News / Opinion
That leaking pipe that has tripped our power for the last six years is the next to go after my medical aid, I decide.
I haven’t used the plugs in my lounge since the day we moved in and I have had it with tripping over extension cords running from the entrance hall just so we can binge on TV.
So Popeye doesn’t get the job: I call my real Plumber’s Crack for a quote – and decide that if I have to fork out R3 000 for new pipes in the guest toilet I may as well go big. How hard can it be?
The tiles are going in any case for the new channels, which means new plaster and tiles again. But who is going to know I paid a couple of grand for a working plug in the adjoining lounge wall?
Definitely not me – and that is, as Elon Musk said, a brain pain: counting out hard cash for something you can’t see.
So I agree to pay a third more, move the toilet and basin, the window becomes a door and I have a little dream come true: an outside shower.
Not just any shower, a shower (and door) so high that the giant my daughter is dating can walk through without getting a crick in his neck.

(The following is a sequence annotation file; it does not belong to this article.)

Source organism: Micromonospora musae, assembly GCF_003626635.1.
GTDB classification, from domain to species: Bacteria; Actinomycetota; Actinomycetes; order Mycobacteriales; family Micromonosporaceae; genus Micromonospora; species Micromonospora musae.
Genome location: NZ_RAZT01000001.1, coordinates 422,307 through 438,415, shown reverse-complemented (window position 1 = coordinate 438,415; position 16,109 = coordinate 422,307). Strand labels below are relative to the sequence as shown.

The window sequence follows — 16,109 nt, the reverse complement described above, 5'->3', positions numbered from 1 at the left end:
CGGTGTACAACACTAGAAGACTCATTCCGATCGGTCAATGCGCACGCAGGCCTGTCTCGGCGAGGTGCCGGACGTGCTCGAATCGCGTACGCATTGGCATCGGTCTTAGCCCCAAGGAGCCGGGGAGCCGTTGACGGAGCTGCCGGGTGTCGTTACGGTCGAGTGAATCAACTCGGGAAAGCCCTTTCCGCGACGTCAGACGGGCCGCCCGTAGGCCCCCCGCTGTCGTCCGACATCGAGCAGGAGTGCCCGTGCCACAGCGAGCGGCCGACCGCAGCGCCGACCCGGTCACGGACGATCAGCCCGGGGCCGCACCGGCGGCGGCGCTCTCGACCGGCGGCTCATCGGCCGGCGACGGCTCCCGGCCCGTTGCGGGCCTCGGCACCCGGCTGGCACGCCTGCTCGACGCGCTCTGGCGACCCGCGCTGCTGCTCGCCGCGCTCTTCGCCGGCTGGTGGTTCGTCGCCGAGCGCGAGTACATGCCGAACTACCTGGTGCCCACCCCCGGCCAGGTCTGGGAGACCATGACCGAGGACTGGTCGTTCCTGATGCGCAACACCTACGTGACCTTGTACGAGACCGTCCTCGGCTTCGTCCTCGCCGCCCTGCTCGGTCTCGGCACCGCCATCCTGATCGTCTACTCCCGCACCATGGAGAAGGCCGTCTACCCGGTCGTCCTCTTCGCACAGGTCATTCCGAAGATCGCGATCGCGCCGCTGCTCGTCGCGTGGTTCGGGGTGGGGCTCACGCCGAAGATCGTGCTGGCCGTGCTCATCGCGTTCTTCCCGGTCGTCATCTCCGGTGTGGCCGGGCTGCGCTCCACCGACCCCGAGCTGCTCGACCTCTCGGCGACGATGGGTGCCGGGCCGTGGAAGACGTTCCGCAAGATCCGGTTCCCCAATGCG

Within half a day the bathroom is gutted, the rubble piled high and the dust unbearable.
But then it started: the plumber needs the builder to finish this before he can carry on; the builder needs the plumber to move that before he can carry on.
One day it’s sand and cement, the next two days nothing happens while we all stare at grey walls drying.
On day four the rain washes away half of the plaster, on day five a drain is moved and little else, day six and seven the builder does patchwork – and in the new week the plumber and builder are still shaking their heads.
“Your builder needs to still…; your plumber must still…” The words I came to dread.
So I gave them each other’s telephone numbers and sat back watching my wooden floors taking strain under heavy wheelbarrows.
It’s two weeks and another couple of grand later. The pipes are in plastered walls, but the toilet and basin are still standing in the rain.
The Advocate tells me I should’ve endured the brain pain: “At least the plug would’ve worked.”
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